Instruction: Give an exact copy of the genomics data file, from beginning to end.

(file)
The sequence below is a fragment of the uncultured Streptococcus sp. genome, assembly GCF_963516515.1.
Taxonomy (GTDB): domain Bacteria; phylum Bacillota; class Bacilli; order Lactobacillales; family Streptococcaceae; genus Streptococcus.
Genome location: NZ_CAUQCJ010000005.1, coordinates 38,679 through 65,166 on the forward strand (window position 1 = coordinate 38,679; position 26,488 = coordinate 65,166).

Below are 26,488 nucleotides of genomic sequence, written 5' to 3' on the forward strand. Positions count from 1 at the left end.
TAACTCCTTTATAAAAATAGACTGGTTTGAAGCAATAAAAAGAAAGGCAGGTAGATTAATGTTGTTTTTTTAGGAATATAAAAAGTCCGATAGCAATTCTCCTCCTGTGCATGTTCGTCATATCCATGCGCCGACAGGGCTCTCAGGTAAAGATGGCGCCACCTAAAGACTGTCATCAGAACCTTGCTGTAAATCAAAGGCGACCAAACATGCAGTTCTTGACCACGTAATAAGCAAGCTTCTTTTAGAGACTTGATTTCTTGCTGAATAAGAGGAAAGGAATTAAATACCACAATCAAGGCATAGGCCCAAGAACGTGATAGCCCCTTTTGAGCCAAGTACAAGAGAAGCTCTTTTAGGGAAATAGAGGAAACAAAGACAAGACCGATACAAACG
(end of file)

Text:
The sequence below is a fragment of the uncultured Streptococcus sp. genome, assembly GCF_963516515.1.
Taxonomy (GTDB): domain Bacteria; phylum Bacillota; class Bacilli; order Lactobacillales; family Streptococcaceae; genus Streptococcus.
Genome location: NZ_CAUQCJ010000005.1, coordinates 38,679 through 65,166 on the forward strand (window position 1 = coordinate 38,679; position 26,488 = coordinate 65,166).

Below are 26,488 nucleotides of genomic sequence, written 5' to 3' on the forward strand. Positions count from 1 at the left end.
TAACTCCTTTATAAAAATAGACTGGTTTGAAGCAATAAAAAGAAAGGCAGGTAGATTAATGTTGTTTTTTTAGGAATATAAAAAGTCCGATAGCAATTCTCCTCCTGTGCATGTTCGTCATATCCATGCGCCGACAGGGCTCTCAGGTAAAGATGGCGCCACCTAAAGACTGTCATCAGAACCTTGCTGTAAATCAAAGGCGACCAAACATGCAGTTCTTGACCACGTAATAAGCAAGCTTCTTTTAGAGACTTGATTTCTTGCTGAATAAGAGGAAAGGAATTAAATACCACAATCAAGGCATAGGCCCAAGAACGTGATAGCCCCTTTTGAGCCAAGTACAAGAGAAGCTCTTTTAGGGAAATAGAGGAAACAAAGACAAGACCGATACAAACG